A number of feature refinements and additional features may be applicable to the flow cytometer system aspect and/or the system integration structure aspect of this disclosure, as further disclosed below in the detailed description and with reference to the drawings and/or as disclosed in the claims presented below. These feature refinements and additional features may be used individually or in any combination. As such, each such feature may be, but is not required to be, used with any other feature or combination with any one or more features of the flow cytometer system aspect and/or the system integration structure aspect.

BRIEF DESCRIPTION OF THE DRAWINGS

FIG. 1 illustrates an embodiment of a flow cytometer system.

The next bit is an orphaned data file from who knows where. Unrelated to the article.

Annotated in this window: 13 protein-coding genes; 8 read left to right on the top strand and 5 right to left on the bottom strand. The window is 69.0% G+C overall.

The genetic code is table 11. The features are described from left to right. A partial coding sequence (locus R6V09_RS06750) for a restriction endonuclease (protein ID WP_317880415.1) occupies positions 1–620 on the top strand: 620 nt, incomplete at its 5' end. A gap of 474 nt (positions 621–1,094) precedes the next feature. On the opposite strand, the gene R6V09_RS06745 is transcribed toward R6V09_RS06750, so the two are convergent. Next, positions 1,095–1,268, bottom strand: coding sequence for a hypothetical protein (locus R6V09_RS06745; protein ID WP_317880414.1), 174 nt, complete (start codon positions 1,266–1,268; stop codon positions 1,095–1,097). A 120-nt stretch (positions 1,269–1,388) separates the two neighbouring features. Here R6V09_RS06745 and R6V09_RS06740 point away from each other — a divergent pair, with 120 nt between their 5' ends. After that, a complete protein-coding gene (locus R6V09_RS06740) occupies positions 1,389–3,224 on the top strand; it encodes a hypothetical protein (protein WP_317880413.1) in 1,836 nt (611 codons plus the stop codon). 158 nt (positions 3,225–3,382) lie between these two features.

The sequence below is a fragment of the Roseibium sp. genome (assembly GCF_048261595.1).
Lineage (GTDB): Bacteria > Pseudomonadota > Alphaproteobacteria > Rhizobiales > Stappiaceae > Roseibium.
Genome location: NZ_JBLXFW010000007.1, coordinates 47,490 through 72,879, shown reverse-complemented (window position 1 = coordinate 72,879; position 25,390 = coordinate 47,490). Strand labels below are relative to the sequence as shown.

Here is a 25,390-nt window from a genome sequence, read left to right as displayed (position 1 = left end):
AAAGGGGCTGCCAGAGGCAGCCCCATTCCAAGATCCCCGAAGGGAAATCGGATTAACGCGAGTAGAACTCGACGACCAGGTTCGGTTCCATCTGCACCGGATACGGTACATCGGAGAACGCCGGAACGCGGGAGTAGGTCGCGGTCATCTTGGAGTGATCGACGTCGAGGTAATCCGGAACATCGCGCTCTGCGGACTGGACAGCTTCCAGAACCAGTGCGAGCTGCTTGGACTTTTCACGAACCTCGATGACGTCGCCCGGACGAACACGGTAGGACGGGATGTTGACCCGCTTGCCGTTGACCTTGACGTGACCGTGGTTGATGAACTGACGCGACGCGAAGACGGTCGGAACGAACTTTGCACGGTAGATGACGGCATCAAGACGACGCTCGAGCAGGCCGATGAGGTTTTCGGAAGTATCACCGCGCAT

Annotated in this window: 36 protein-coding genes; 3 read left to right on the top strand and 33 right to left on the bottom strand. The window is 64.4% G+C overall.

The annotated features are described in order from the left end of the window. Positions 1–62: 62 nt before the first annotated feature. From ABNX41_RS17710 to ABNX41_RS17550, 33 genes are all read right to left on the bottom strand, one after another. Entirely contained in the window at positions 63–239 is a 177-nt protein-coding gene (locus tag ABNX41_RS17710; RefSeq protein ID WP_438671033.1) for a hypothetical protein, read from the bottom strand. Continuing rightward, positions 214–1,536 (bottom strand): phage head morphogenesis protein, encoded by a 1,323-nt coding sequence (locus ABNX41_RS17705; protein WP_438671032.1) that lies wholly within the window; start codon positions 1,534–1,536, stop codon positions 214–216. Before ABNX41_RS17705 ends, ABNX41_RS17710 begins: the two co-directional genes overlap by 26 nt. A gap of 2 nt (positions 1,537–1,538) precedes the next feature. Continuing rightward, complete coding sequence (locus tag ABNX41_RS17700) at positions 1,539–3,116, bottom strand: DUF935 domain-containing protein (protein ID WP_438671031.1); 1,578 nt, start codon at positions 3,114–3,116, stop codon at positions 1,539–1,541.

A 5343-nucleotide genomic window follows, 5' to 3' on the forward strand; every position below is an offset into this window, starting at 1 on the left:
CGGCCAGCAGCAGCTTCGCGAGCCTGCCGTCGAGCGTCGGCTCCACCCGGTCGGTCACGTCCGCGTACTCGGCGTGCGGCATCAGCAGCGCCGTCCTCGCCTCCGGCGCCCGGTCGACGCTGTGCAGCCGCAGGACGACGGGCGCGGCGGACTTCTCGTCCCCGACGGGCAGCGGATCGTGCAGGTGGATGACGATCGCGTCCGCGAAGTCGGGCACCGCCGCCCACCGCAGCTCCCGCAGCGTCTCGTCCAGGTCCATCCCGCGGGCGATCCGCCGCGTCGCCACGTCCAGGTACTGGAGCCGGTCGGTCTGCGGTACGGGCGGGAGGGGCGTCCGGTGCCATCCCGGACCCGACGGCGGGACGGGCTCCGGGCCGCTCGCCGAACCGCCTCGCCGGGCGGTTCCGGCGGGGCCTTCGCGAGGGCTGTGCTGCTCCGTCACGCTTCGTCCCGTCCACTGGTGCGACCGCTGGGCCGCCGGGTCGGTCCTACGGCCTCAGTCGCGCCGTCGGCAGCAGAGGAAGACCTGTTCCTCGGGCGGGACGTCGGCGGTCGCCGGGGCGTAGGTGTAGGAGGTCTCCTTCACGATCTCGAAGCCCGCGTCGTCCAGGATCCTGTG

FIG. 2 is a perspective view of a system integration structure shown in the flow cytometer system embodiment of FIG. 1.

FIG. 3 is another perspective view of the system integration structure shown in FIG. 2.

FIG. 4 is an enlarged view of a portion of the system integration structure shown in FIG. 2.

FIG. 5 is a perspective view of the flow cytometer shown in the flow cytometer system embodiment of FIG. 1.

FIG. 6 is a front view of the flow cytometer shown in FIG. 5.

FIG. 7 is another perspective view of the flow cytometer shown in FIG. 5.

DETAILED DESCRIPTION

FIG. 1 shows an example implementation of a flow cytometer system 100 including a flow cytometer 102, an autosampler 104 and a system integration structure 106. More detail on the system integration structure 106 is shown in FIGS. 2-4 and more detail on the flow cytometer 102 is shown in FIGS. 5-7. The flow cytometer system 100 and components thereof will now be described with reference to FIGS. 1-7.